I am abstinent by the grace of God, one more day at a time.  I attended my home group meeting this morning, and followed it with the most productive and positive business (“group conscience”) meeting of which I have ever heard.  Decisions were made, roles were assigned, tasks delegated, and the group remained positive even though the meeting went longer than anticipated.  Even toward the end, the group enjoyed laughter and a sense of unity.  It was nothing short of miraculous!  Kudos to the group secretary, who led a very efficient and effective meeting, and kept things moving along in an orderly fashion.  That took a great deal of preparation and dedication!  I am very grateful for my fellowship and the men who make my home group a family.



From today’s entry in Voices of Recovery:

“…anyone or anything that stood between me and my desires could cause me to eat. Today, I acknowledge that eating compulsively is my choice, not an outcome imposed on me by some external force.

Blame shifting is literally the oldest excuse in the book.  Not satisfied with blaming Eve, Adam even insinuated that his sin was partly God’s fault, “The man said, ‘The woman you put here with me—she gave me some fruit from the tree, and I ate it.  (Genesis 3:12)  I have done the same thing, angrily rebuffing the whole race of man for my own failures, then elevating myself from faulty to idol in one binge.  Learning I could make a mistake without being a mistake – that my value does not come from my behavior – helped me to begin acknowledging my faults and failures.  Under the unconditional love of my Savior, I am freed to seek and apply His forgiveness without superseding it with my own grudges.  The result is freedom from the need for medicating such resentments with compulsive overeating.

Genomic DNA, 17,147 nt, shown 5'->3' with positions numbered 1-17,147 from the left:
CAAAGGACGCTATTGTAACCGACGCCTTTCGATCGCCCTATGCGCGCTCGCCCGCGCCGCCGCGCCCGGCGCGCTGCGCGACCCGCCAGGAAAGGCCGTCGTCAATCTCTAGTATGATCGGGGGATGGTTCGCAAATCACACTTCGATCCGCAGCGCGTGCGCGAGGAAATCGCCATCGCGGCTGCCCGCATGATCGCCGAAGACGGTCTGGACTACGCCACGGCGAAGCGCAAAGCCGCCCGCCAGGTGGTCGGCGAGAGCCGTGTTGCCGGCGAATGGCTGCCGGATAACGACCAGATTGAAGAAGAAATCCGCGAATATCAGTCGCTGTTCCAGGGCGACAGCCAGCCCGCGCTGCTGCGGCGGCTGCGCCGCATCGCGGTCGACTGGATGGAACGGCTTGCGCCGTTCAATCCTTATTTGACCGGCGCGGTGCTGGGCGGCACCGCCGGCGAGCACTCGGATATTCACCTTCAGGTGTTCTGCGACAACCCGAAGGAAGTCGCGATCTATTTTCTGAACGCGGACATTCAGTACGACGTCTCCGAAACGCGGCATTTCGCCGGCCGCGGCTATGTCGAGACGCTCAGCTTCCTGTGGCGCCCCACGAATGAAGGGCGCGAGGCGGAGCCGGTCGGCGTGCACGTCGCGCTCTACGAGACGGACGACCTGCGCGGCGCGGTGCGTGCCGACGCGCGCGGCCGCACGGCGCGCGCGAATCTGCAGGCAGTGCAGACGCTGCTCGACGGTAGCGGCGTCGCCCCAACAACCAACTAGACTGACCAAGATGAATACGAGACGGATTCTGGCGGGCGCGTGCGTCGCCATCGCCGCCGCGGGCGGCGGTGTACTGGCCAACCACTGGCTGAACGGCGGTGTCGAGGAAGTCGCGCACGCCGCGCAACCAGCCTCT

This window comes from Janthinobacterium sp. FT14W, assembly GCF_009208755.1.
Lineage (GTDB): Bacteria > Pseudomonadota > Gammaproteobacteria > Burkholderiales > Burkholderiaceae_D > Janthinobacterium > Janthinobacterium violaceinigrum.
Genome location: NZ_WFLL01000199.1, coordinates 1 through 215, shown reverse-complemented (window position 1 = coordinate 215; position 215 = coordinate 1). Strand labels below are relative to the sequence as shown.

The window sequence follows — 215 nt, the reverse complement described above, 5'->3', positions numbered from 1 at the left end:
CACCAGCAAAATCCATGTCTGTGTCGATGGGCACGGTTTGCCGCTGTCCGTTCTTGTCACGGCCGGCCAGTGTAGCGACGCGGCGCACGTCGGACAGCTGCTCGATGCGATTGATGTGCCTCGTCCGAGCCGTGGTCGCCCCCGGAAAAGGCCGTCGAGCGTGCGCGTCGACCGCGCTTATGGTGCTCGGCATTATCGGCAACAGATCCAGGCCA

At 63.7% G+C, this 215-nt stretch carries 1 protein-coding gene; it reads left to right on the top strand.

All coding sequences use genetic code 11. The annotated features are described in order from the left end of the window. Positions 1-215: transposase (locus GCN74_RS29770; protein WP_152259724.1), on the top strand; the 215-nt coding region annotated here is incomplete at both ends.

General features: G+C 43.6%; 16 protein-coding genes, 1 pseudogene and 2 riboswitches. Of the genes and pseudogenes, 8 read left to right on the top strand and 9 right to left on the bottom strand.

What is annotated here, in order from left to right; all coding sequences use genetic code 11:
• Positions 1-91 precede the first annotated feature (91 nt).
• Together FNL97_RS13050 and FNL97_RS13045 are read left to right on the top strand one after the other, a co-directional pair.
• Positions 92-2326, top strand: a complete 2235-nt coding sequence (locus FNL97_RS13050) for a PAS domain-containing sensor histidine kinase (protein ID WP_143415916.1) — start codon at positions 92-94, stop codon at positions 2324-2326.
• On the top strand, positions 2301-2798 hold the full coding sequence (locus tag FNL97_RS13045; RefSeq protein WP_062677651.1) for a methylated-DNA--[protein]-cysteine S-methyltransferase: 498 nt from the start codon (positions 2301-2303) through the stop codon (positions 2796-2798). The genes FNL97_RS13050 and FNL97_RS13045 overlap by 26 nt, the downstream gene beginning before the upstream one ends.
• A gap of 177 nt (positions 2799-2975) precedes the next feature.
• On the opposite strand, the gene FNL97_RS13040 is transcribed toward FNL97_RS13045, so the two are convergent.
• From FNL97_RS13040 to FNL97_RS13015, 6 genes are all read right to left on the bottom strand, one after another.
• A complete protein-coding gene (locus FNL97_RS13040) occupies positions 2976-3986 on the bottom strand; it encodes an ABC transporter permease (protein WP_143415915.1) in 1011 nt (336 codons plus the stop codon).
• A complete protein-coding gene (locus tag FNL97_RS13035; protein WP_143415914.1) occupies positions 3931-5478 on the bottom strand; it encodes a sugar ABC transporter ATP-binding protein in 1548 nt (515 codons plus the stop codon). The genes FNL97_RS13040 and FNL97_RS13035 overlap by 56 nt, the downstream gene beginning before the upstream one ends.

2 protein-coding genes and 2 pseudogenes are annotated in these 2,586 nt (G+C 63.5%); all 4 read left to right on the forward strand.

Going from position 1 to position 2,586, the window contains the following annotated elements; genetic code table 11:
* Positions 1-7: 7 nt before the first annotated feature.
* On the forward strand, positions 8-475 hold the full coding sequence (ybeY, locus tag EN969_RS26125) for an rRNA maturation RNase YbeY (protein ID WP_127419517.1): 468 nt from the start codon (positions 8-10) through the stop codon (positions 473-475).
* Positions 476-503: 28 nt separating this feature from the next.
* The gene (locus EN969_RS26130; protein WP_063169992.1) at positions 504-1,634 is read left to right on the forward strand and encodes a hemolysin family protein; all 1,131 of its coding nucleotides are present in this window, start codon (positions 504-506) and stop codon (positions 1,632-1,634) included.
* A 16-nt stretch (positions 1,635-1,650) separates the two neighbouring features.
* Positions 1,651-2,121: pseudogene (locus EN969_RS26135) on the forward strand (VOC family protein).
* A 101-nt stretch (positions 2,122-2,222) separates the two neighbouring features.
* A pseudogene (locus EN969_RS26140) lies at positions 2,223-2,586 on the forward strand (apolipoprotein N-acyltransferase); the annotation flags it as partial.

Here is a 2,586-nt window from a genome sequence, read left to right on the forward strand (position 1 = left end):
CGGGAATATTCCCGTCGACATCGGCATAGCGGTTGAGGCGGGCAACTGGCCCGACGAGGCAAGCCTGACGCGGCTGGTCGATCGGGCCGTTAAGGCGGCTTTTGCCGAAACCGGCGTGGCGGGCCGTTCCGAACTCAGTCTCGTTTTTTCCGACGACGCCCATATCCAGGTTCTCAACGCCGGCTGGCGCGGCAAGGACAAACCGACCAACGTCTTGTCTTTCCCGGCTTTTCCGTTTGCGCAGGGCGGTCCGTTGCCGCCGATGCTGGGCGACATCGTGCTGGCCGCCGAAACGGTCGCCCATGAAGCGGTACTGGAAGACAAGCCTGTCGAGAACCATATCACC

From Proverbs Chapter 25:

6 Do not exalt yourself in the king’s presence, and do not claim a place among great men; 7 it is better for him to say to you, ‘Come up here,’ than for him to humiliate you before a nobleman.

Christ made the same point and added, “For everyone who exalts himself will be humbled, and he who humbles himself will be exalted.”  (Luke 14:11)  His words have proven true in my life.  Whenever my elevator takes me to the top, I am quickly returned to the ground floor.  I have found it much more favorable to be voluntarily humble than to be forcefully humiliated.


From my reading through the Bible, currently in Ezra 5 and 6:

At the governor’s request, King Darius had the archives searched and found record of Cyrus’ order to restore the temple and its furnishings.  Darius not only called off the territorial governors from interfering with the work of the Jews, he ordered that the reconstruction and the provision for the daily sacrifices be funded by of the royal treasury, “6:10 so that they may offer sacrifices pleasing to the God of heaven and pray for the well-being of the king and his sons.”  Though not a Jew himself, the Persian king recognized the power and authority of the God of Israel, and surrendered his resources to Him in gratitude for his dynasty.

Ezra 6:22 points out that, by tilting the alignment of one man, God was able to orchestrate joyful circumstances.  “…the LORD had filled them with joy by changing the attitude of the king of Assyria.”  I wonder what miraculous affect He will accomplish, as I tilt a little more toward His will than mine today.

From The “Big Book” of Alcoholics Anonymous, page 14:

Simple, but not easy; a price had to be paid. It meant destruction of self-centeredness. I must turn in all things to the Father of Light who presides over us all.

3 John 2, “Dear friend, I pray that you may enjoy good health and that all may go well with you, even as your soul is getting along well.” – OD@aT